Get to Know The 3,000-Year History of Mud Houses in Iran's Kang Village

Published September 14th, 2020 - 09:06 GMT
Mud houses of Kang village in Mashad in Iran   (Shutterstock)
Mud houses of Kang village in Mashad in Iran (Shutterstock)
Highlights
Upon getting there and all along the way towards atop, sightseers can perpetuate their visit by capturing amazing pictures of hospitable people and their hillside houses.

More than a thousand meters above sea level on the slopes of Mount Binalud, northeast Iran, sits a remarkable village of Kang with an antiquity of more than 3,000 years.

The atmospheric village is situated at a distance of some 30 km from Mashhad, the capital of Khorasan Razavi province. It is also adjacent to Nishabur, known for its turquoise handicrafts and mines.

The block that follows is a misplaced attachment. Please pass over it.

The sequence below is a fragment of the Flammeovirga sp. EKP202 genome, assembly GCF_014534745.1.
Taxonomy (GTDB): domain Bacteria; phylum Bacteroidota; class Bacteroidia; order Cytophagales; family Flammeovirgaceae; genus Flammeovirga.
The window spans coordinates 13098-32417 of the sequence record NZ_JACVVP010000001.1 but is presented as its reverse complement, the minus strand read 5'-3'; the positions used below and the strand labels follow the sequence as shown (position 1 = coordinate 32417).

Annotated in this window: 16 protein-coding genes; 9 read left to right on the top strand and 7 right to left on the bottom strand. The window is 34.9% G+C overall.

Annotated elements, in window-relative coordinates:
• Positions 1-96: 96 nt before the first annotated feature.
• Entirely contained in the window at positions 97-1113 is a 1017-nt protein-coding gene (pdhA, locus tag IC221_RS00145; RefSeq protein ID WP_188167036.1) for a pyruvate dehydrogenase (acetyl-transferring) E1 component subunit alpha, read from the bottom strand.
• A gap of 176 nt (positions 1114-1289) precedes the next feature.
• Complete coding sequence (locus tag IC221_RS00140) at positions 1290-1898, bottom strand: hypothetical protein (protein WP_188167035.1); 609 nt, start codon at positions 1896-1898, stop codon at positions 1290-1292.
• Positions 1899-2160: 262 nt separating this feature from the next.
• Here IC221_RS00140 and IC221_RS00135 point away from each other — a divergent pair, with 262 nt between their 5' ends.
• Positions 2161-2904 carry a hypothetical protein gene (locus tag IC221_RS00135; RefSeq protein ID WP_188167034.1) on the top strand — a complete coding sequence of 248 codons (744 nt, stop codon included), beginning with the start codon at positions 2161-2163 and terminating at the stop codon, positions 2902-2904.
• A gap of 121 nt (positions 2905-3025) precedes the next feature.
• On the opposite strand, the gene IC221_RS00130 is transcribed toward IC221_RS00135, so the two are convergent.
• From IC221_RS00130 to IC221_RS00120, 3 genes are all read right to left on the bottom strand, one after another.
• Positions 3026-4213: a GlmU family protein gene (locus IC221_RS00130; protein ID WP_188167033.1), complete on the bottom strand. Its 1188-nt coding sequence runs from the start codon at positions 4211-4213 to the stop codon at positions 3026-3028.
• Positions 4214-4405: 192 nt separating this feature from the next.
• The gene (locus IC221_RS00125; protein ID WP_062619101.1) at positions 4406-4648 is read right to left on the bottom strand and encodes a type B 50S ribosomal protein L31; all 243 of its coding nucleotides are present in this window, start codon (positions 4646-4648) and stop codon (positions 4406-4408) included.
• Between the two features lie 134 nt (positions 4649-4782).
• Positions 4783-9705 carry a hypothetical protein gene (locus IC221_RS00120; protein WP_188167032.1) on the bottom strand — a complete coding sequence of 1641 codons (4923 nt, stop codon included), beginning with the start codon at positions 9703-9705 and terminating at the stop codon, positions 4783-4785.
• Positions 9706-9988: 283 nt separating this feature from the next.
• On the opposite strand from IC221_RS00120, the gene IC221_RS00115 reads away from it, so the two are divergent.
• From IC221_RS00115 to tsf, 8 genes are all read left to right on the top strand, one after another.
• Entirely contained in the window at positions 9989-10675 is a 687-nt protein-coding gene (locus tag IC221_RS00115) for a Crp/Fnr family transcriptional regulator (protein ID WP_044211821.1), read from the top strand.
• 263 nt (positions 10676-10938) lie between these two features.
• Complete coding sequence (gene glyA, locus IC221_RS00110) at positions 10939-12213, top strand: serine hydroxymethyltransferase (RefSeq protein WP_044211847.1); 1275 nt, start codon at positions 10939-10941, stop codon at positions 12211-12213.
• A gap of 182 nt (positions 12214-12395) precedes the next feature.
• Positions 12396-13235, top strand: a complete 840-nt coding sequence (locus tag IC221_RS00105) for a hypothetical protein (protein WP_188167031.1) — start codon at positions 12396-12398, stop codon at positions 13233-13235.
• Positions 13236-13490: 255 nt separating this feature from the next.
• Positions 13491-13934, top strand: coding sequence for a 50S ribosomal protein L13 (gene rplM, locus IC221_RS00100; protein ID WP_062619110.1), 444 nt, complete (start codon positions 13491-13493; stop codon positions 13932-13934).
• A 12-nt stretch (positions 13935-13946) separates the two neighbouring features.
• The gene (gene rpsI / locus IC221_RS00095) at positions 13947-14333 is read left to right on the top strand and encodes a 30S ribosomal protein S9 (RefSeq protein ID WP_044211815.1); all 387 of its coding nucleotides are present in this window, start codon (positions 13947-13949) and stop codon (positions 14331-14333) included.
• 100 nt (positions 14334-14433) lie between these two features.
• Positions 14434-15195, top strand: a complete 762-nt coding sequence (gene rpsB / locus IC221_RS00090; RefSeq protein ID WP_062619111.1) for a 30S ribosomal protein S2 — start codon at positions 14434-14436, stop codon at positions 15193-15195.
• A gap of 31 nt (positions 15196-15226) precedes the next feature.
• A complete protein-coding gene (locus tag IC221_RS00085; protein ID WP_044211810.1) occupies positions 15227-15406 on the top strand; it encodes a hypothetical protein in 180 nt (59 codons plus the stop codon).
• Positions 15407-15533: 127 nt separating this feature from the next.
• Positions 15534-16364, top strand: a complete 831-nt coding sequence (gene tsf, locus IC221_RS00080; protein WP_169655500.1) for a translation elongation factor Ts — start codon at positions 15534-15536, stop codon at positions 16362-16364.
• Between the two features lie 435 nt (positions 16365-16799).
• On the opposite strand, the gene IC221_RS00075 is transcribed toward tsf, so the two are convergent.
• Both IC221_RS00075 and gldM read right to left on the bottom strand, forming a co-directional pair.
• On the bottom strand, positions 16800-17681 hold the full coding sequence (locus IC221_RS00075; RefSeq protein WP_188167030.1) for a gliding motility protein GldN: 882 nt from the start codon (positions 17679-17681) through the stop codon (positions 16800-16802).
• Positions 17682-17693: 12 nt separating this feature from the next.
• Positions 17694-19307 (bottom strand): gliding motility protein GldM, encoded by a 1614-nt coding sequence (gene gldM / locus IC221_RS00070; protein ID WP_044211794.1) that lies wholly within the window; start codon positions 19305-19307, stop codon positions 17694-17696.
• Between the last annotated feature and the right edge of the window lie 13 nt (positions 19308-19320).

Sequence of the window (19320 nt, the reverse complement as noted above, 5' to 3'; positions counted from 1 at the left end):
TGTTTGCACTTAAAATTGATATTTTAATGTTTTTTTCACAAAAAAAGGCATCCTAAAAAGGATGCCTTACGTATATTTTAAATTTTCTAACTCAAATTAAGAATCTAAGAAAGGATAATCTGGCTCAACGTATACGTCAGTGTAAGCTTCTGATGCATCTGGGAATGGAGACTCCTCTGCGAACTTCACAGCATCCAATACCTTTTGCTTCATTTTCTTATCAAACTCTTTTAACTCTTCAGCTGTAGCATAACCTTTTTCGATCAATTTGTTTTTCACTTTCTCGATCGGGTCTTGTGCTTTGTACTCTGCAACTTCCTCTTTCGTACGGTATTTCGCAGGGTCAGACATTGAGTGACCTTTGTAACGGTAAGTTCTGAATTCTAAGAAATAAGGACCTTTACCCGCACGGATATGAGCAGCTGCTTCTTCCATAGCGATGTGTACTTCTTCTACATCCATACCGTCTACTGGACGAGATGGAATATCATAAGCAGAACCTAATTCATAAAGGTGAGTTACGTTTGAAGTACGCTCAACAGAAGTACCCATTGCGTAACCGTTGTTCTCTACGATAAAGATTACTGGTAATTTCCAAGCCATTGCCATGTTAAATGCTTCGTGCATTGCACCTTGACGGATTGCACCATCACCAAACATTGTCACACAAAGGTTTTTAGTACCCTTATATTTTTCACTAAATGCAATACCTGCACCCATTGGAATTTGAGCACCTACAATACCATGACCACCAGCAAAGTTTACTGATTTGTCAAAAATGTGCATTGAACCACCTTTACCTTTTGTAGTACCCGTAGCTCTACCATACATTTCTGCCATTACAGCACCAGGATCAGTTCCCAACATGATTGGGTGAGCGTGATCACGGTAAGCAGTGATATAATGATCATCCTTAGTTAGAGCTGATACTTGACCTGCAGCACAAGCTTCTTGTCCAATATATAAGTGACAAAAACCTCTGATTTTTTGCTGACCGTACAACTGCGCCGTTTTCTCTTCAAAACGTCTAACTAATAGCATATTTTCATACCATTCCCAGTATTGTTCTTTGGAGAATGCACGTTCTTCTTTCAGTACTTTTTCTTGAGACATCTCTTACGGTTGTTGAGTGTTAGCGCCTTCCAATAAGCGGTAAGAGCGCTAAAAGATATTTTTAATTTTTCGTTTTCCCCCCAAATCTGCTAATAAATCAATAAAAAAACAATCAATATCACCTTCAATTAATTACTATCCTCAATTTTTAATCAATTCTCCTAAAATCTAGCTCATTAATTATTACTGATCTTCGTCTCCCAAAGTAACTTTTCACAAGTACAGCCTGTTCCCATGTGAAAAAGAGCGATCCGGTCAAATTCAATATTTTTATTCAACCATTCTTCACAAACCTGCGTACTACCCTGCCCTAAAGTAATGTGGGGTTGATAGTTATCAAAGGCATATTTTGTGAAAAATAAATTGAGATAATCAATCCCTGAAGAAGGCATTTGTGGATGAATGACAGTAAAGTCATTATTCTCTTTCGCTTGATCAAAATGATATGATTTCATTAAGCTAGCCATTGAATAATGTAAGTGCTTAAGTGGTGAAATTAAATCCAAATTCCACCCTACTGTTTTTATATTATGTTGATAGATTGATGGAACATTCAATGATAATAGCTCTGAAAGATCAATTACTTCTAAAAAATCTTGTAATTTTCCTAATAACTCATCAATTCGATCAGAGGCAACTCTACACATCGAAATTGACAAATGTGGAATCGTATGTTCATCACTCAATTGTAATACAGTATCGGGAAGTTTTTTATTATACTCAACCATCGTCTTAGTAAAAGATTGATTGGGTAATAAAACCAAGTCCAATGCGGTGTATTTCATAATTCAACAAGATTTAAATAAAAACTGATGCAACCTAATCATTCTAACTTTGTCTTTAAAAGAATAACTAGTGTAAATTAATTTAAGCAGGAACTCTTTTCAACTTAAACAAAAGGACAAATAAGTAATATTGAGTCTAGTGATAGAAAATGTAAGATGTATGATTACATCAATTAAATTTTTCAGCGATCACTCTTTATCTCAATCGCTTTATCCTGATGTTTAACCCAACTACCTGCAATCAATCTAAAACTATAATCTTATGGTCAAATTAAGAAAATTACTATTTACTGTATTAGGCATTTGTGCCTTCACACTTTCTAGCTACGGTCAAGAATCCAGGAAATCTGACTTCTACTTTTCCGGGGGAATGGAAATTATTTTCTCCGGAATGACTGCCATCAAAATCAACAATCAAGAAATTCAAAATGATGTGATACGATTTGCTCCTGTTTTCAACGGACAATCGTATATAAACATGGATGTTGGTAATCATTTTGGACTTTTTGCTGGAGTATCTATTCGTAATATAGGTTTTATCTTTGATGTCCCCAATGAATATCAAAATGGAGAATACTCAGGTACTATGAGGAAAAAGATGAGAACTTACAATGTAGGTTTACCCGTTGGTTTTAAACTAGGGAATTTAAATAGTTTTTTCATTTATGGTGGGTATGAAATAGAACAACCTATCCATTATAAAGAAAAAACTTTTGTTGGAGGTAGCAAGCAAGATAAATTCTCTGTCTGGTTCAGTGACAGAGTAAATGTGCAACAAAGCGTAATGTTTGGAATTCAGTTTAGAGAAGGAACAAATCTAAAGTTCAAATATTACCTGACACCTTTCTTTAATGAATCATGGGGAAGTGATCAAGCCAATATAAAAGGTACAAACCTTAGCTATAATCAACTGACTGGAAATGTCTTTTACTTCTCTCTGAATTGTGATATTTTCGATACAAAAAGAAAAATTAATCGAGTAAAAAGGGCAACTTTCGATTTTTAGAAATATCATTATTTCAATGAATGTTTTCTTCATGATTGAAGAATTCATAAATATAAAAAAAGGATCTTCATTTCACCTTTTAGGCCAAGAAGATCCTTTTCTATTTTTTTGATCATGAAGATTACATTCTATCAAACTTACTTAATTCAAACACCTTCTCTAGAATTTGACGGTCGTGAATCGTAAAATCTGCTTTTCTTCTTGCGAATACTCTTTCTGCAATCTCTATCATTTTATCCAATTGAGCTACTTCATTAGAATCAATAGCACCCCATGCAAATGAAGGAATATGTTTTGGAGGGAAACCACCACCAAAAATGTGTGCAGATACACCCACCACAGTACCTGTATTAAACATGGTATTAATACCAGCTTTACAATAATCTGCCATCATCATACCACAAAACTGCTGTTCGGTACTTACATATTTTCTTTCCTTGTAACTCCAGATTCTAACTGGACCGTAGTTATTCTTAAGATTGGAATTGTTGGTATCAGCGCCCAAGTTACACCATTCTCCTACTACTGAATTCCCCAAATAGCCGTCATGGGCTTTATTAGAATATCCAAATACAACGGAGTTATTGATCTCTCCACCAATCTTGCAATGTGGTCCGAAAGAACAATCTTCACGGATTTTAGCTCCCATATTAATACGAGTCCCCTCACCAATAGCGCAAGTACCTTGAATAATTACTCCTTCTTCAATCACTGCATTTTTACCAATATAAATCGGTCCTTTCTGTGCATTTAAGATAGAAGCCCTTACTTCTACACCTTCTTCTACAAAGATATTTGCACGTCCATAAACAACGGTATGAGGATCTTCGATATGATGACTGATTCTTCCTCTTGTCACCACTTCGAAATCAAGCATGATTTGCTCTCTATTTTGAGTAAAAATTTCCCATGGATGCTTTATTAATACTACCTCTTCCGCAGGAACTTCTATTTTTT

The village offers its visitors a bizarre scene of architecture that can more or less be found in other parts of the country; each house is built on another’s rooftop, most of which having porch-balconies and earthen roofs.

Upon getting there and all along the way towards atop, sightseers can perpetuate their visit by capturing amazing pictures of hospitable people and their hillside houses.

Kang is a contender as ‘Khorasan’s Masuleh’ that is also a homogenous stepped village of stacked mud-brick homes in northern Iran.

The country plans to try its luck on registering the millennium-old Masuleh as a UNESCO World Heritage site in the coming years.

This article has been adapted from its original source.


© 2021 TehranTimes. All Rights Reserved.

You may also like

Subscribe

Sign up to our newsletter for exclusive updates and enhanced content